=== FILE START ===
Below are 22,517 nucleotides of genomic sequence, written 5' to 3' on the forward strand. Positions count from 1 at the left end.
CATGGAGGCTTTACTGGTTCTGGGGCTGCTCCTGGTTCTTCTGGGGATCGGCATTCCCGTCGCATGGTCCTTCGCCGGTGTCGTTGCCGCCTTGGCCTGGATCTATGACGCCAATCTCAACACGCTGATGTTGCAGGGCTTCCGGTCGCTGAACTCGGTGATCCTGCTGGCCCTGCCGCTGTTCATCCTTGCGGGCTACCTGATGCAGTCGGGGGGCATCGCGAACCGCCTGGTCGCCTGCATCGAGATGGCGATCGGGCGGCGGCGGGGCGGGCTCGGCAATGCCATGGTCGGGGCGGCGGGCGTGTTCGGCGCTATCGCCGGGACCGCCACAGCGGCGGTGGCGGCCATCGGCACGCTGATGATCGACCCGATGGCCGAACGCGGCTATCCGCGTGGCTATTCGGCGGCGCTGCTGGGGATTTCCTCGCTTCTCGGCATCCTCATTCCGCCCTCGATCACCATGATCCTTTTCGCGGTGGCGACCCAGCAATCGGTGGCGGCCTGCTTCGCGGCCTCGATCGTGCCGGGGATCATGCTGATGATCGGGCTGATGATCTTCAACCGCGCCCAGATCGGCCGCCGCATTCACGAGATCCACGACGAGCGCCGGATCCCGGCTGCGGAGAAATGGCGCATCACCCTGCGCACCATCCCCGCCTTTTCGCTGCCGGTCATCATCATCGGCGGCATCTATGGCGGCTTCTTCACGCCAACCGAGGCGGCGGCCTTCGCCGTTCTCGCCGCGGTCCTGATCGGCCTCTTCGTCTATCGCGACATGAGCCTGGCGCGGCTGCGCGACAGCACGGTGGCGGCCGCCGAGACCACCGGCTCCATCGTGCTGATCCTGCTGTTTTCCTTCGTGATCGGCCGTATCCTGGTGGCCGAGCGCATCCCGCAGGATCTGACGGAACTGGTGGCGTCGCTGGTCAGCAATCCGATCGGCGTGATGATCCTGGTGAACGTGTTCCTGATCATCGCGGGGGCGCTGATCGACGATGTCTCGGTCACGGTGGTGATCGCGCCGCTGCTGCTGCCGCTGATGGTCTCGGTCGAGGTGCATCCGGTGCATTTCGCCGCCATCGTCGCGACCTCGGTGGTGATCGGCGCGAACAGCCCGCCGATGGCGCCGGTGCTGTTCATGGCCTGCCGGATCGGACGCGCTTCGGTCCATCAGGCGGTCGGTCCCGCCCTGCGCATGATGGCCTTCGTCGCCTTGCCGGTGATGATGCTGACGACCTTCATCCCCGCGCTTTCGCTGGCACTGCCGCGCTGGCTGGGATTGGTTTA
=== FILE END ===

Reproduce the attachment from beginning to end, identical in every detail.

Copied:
Below are 22,517 nucleotides of genomic sequence, written 5' to 3' on the forward strand. Positions count from 1 at the left end.
CATGGAGGCTTTACTGGTTCTGGGGCTGCTCCTGGTTCTTCTGGGGATCGGCATTCCCGTCGCATGGTCCTTCGCCGGTGTCGTTGCCGCCTTGGCCTGGATCTATGACGCCAATCTCAACACGCTGATGTTGCAGGGCTTCCGGTCGCTGAACTCGGTGATCCTGCTGGCCCTGCCGCTGTTCATCCTTGCGGGCTACCTGATGCAGTCGGGGGGCATCGCGAACCGCCTGGTCGCCTGCATCGAGATGGCGATCGGGCGGCGGCGGGGCGGGCTCGGCAATGCCATGGTCGGGGCGGCGGGCGTGTTCGGCGCTATCGCCGGGACCGCCACAGCGGCGGTGGCGGCCATCGGCACGCTGATGATCGACCCGATGGCCGAACGCGGCTATCCGCGTGGCTATTCGGCGGCGCTGCTGGGGATTTCCTCGCTTCTCGGCATCCTCATTCCGCCCTCGATCACCATGATCCTTTTCGCGGTGGCGACCCAGCAATCGGTGGCGGCCTGCTTCGCGGCCTCGATCGTGCCGGGGATCATGCTGATGATCGGGCTGATGATCTTCAACCGCGCCCAGATCGGCCGCCGCATTCACGAGATCCACGACGAGCGCCGGATCCCGGCTGCGGAGAAATGGCGCATCACCCTGCGCACCATCCCCGCCTTTTCGCTGCCGGTCATCATCATCGGCGGCATCTATGGCGGCTTCTTCACGCCAACCGAGGCGGCGGCCTTCGCCGTTCTCGCCGCGGTCCTGATCGGCCTCTTCGTCTATCGCGACATGAGCCTGGCGCGGCTGCGCGACAGCACGGTGGCGGCCGCCGAGACCACCGGCTCCATCGTGCTGATCCTGCTGTTTTCCTTCGTGATCGGCCGTATCCTGGTGGCCGAGCGCATCCCGCAGGATCTGACGGAACTGGTGGCGTCGCTGGTCAGCAATCCGATCGGCGTGATGATCCTGGTGAACGTGTTCCTGATCATCGCGGGGGCGCTGATCGACGATGTCTCGGTCACGGTGGTGATCGCGCCGCTGCTGCTGCCGCTGATGGTCTCGGTCGAGGTGCATCCGGTGCATTTCGCCGCCATCGTCGCGACCTCGGTGGTGATCGGCGCGAACAGCCCGCCGATGGCGCCGGTGCTGTTCATGGCCTGCCGGATCGGACGCGCTTCGGTCCATCAGGCGGTCGGTCCCGCCCTGCGCATGATGGCCTTCGTCGCCTTGCCGGTGATGATGCTGACGACCTTCATCCCCGCGCTTTCGCTGGCACTGCCGCGCTGGCTGGGATTGGTTTA